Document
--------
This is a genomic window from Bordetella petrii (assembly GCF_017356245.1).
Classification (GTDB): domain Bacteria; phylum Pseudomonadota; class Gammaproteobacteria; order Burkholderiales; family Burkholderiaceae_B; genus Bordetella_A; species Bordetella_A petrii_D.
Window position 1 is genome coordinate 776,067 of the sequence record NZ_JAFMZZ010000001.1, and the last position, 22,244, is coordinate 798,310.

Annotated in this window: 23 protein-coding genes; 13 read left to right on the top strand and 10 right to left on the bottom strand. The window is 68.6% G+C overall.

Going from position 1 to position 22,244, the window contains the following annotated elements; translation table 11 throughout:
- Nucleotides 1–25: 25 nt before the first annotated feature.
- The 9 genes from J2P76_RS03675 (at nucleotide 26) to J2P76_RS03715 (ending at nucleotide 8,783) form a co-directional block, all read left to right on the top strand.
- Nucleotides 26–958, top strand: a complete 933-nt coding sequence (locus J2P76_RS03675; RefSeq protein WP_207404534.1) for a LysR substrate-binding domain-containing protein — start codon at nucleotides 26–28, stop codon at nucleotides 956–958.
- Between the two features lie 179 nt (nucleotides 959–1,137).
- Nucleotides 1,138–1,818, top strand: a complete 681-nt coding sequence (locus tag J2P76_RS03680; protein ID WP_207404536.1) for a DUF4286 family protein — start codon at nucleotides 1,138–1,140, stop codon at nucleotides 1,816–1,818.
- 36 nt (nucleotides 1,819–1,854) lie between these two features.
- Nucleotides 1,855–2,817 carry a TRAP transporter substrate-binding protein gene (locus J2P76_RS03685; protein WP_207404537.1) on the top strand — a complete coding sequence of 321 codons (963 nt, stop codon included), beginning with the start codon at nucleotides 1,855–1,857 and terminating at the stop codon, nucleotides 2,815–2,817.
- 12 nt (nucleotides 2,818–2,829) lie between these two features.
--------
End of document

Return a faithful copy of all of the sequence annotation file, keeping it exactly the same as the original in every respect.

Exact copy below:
This is a genomic window from Bordetella petrii (assembly GCF_017356245.1).
Classification (GTDB): domain Bacteria; phylum Pseudomonadota; class Gammaproteobacteria; order Burkholderiales; family Burkholderiaceae_B; genus Bordetella_A; species Bordetella_A petrii_D.
Window position 1 is genome coordinate 776,067 of the sequence record NZ_JAFMZZ010000001.1, and the last position, 22,244, is coordinate 798,310.

Annotated in this window: 23 protein-coding genes; 13 read left to right on the top strand and 10 right to left on the bottom strand. The window is 68.6% G+C overall.

Going from position 1 to position 22,244, the window contains the following annotated elements; translation table 11 throughout:
- Nucleotides 1–25: 25 nt before the first annotated feature.
- The 9 genes from J2P76_RS03675 (at nucleotide 26) to J2P76_RS03715 (ending at nucleotide 8,783) form a co-directional block, all read left to right on the top strand.
- Nucleotides 26–958, top strand: a complete 933-nt coding sequence (locus J2P76_RS03675; RefSeq protein WP_207404534.1) for a LysR substrate-binding domain-containing protein — start codon at nucleotides 26–28, stop codon at nucleotides 956–958.
- Between the two features lie 179 nt (nucleotides 959–1,137).
- Nucleotides 1,138–1,818, top strand: a complete 681-nt coding sequence (locus tag J2P76_RS03680; protein ID WP_207404536.1) for a DUF4286 family protein — start codon at nucleotides 1,138–1,140, stop codon at nucleotides 1,816–1,818.
- 36 nt (nucleotides 1,819–1,854) lie between these two features.
- Nucleotides 1,855–2,817 carry a TRAP transporter substrate-binding protein gene (locus J2P76_RS03685; protein WP_207404537.1) on the top strand — a complete coding sequence of 321 codons (963 nt, stop codon included), beginning with the start codon at nucleotides 1,855–1,857 and terminating at the stop codon, nucleotides 2,815–2,817.
- 12 nt (nucleotides 2,818–2,829) lie between these two features.